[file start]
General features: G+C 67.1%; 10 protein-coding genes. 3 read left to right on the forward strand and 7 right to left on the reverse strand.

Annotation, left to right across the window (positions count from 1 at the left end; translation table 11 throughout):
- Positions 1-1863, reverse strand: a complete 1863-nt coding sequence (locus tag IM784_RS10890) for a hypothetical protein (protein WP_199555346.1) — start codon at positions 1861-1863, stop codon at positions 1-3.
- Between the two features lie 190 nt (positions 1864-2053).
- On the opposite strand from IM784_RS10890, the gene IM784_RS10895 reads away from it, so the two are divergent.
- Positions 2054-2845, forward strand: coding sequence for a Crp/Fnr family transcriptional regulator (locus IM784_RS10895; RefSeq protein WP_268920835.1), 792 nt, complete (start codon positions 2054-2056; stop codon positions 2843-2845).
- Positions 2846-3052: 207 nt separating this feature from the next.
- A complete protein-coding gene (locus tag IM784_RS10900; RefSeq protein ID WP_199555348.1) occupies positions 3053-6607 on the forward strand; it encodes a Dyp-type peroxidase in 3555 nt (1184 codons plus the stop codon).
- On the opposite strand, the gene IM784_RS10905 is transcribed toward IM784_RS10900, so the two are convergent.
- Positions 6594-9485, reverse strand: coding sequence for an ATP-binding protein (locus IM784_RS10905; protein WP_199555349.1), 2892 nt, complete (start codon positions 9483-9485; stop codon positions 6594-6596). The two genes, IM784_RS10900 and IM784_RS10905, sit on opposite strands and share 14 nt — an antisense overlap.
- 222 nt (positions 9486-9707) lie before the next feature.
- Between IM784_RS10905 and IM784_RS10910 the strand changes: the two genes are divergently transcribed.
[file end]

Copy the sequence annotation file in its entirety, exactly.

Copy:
General features: G+C 67.1%; 10 protein-coding genes. 3 read left to right on the forward strand and 7 right to left on the reverse strand.

Annotation, left to right across the window (positions count from 1 at the left end; translation table 11 throughout):
- Positions 1-1863, reverse strand: a complete 1863-nt coding sequence (locus tag IM784_RS10890) for a hypothetical protein (protein WP_199555346.1) — start codon at positions 1861-1863, stop codon at positions 1-3.
- Between the two features lie 190 nt (positions 1864-2053).
- On the opposite strand from IM784_RS10890, the gene IM784_RS10895 reads away from it, so the two are divergent.
- Positions 2054-2845, forward strand: coding sequence for a Crp/Fnr family transcriptional regulator (locus IM784_RS10895; RefSeq protein WP_268920835.1), 792 nt, complete (start codon positions 2054-2056; stop codon positions 2843-2845).
- Positions 2846-3052: 207 nt separating this feature from the next.
- A complete protein-coding gene (locus tag IM784_RS10900; RefSeq protein ID WP_199555348.1) occupies positions 3053-6607 on the forward strand; it encodes a Dyp-type peroxidase in 3555 nt (1184 codons plus the stop codon).
- On the opposite strand, the gene IM784_RS10905 is transcribed toward IM784_RS10900, so the two are convergent.
- Positions 6594-9485, reverse strand: coding sequence for an ATP-binding protein (locus IM784_RS10905; protein WP_199555349.1), 2892 nt, complete (start codon positions 9483-9485; stop codon positions 6594-6596). The two genes, IM784_RS10900 and IM784_RS10905, sit on opposite strands and share 14 nt — an antisense overlap.
- 222 nt (positions 9486-9707) lie before the next feature.
- Between IM784_RS10905 and IM784_RS10910 the strand changes: the two genes are divergently transcribed.